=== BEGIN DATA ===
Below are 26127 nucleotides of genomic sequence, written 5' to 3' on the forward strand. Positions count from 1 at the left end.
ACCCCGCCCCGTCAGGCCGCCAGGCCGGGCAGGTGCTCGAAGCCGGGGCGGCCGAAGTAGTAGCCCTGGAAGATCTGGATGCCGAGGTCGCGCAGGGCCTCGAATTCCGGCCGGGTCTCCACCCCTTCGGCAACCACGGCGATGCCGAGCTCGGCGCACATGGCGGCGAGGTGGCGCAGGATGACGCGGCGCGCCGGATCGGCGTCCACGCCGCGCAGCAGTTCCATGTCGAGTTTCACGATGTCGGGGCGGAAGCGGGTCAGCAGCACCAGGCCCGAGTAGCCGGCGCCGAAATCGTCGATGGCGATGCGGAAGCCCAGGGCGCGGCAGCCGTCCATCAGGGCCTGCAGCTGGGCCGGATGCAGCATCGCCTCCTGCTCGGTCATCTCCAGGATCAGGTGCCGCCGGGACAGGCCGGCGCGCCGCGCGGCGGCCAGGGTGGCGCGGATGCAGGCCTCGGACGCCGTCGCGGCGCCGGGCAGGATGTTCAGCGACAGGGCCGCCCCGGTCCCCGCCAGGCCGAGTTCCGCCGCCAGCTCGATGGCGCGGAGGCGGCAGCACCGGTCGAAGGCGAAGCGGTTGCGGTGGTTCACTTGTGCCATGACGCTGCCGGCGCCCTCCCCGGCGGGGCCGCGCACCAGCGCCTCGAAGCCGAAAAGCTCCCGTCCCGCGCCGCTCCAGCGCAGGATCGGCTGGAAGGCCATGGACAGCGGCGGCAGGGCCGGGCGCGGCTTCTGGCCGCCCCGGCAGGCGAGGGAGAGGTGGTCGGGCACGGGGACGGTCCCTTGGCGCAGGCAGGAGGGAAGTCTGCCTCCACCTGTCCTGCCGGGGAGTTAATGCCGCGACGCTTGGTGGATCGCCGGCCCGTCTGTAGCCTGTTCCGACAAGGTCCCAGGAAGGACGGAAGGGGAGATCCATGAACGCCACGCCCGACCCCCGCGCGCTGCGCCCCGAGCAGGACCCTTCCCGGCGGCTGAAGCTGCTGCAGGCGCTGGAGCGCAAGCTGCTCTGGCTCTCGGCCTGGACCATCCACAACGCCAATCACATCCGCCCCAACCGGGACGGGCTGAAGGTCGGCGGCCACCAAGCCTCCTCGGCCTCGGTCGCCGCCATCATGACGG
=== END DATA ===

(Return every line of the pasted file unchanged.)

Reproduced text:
Below are 26127 nucleotides of genomic sequence, written 5' to 3' on the forward strand. Positions count from 1 at the left end.
ACCCCGCCCCGTCAGGCCGCCAGGCCGGGCAGGTGCTCGAAGCCGGGGCGGCCGAAGTAGTAGCCCTGGAAGATCTGGATGCCGAGGTCGCGCAGGGCCTCGAATTCCGGCCGGGTCTCCACCCCTTCGGCAACCACGGCGATGCCGAGCTCGGCGCACATGGCGGCGAGGTGGCGCAGGATGACGCGGCGCGCCGGATCGGCGTCCACGCCGCGCAGCAGTTCCATGTCGAGTTTCACGATGTCGGGGCGGAAGCGGGTCAGCAGCACCAGGCCCGAGTAGCCGGCGCCGAAATCGTCGATGGCGATGCGGAAGCCCAGGGCGCGGCAGCCGTCCATCAGGGCCTGCAGCTGGGCCGGATGCAGCATCGCCTCCTGCTCGGTCATCTCCAGGATCAGGTGCCGCCGGGACAGGCCGGCGCGCCGCGCGGCGGCCAGGGTGGCGCGGATGCAGGCCTCGGACGCCGTCGCGGCGCCGGGCAGGATGTTCAGCGACAGGGCCGCCCCGGTCCCCGCCAGGCCGAGTTCCGCCGCCAGCTCGATGGCGCGGAGGCGGCAGCACCGGTCGAAGGCGAAGCGGTTGCGGTGGTTCACTTGTGCCATGACGCTGCCGGCGCCCTCCCCGGCGGGGCCGCGCACCAGCGCCTCGAAGCCGAAAAGCTCCCGTCCCGCGCCGCTCCAGCGCAGGATCGGCTGGAAGGCCATGGACAGCGGCGGCAGGGCCGGGCGCGGCTTCTGGCCGCCCCGGCAGGCGAGGGAGAGGTGGTCGGGCACGGGGACGGTCCCTTGGCGCAGGCAGGAGGGAAGTCTGCCTCCACCTGTCCTGCCGGGGAGTTAATGCCGCGACGCTTGGTGGATCGCCGGCCCGTCTGTAGCCTGTTCCGACAAGGTCCCAGGAAGGACGGAAGGGGAGATCCATGAACGCCACGCCCGACCCCCGCGCGCTGCGCCCCGAGCAGGACCCTTCCCGGCGGCTGAAGCTGCTGCAGGCGCTGGAGCGCAAGCTGCTCTGGCTCTCGGCCTGGACCATCCACAACGCCAATCACATCCGCCCCAACCGGGACGGGCTGAAGGTCGGCGGCCACCAAGCCTCCTCGGCCTCGGTCGCCGCCATCATGACGG